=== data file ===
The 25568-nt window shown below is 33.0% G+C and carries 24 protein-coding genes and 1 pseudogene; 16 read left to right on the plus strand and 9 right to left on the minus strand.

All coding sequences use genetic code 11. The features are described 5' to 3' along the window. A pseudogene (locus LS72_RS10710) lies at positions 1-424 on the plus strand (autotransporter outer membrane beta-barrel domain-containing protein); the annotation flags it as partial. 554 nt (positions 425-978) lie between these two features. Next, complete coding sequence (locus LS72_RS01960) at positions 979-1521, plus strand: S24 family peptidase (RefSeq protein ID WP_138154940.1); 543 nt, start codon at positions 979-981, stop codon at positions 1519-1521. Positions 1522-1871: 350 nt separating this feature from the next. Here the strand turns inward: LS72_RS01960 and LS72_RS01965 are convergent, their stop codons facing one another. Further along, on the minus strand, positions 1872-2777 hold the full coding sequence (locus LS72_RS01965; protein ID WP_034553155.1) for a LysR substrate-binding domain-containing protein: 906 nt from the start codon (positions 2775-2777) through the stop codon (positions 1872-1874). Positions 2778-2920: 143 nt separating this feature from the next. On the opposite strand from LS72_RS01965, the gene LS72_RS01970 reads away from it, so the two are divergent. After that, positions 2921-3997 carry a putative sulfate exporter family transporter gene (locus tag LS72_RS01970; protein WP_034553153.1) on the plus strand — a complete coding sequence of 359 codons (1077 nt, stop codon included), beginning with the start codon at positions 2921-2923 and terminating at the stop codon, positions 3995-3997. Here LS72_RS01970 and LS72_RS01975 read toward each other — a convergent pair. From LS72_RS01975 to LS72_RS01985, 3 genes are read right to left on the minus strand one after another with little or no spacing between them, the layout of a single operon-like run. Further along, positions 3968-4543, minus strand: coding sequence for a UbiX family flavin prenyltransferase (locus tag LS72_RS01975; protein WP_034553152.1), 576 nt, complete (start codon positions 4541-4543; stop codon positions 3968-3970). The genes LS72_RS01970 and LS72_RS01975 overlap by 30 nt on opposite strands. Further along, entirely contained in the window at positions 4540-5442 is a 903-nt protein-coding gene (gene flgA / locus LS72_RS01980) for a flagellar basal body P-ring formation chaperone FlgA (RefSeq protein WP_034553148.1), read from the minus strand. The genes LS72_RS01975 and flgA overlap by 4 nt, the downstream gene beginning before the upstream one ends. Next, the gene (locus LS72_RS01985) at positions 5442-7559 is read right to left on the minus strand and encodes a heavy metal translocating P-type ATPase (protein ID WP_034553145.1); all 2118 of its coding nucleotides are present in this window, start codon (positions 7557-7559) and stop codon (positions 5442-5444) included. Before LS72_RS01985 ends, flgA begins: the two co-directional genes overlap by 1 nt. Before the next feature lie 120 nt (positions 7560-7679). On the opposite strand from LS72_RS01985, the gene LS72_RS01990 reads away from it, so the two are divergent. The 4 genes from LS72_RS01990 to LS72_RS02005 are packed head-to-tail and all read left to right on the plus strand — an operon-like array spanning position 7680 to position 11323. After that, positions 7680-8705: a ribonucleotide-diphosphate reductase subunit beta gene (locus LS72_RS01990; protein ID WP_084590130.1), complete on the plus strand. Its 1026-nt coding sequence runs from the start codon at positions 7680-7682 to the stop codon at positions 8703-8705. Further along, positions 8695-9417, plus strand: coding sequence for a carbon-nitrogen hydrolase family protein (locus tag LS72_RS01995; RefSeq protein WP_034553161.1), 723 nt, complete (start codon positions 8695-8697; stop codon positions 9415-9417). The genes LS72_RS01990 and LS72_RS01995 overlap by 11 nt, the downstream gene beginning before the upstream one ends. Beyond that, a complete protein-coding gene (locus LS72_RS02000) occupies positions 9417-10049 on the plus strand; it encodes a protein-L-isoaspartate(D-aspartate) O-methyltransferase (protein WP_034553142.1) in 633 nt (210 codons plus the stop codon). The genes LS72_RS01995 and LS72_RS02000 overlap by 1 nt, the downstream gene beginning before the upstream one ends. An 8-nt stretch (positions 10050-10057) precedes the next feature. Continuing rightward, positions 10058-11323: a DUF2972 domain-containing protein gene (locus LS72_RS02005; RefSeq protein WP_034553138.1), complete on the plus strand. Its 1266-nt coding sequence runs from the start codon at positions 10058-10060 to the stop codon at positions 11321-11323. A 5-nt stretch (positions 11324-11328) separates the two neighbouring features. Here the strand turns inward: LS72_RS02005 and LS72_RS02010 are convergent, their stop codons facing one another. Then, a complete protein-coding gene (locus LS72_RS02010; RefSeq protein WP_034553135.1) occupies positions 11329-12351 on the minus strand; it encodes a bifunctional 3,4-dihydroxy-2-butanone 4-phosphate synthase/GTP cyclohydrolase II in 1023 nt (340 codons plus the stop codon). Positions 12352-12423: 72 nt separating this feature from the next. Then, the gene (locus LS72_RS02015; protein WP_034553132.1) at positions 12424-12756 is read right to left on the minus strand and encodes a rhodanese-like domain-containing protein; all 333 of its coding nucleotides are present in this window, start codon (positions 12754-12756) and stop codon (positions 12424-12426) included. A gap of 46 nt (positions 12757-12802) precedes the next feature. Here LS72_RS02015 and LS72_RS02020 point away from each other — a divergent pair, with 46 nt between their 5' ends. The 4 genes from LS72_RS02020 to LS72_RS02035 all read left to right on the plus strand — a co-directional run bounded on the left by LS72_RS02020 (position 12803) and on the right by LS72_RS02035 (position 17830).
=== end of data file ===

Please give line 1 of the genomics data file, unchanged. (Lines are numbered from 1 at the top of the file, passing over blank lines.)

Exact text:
The 25568-nt window shown below is 33.0% G+C and carries 24 protein-coding genes and 1 pseudogene; 16 read left to right on the plus strand and 9 right to left on the minus strand.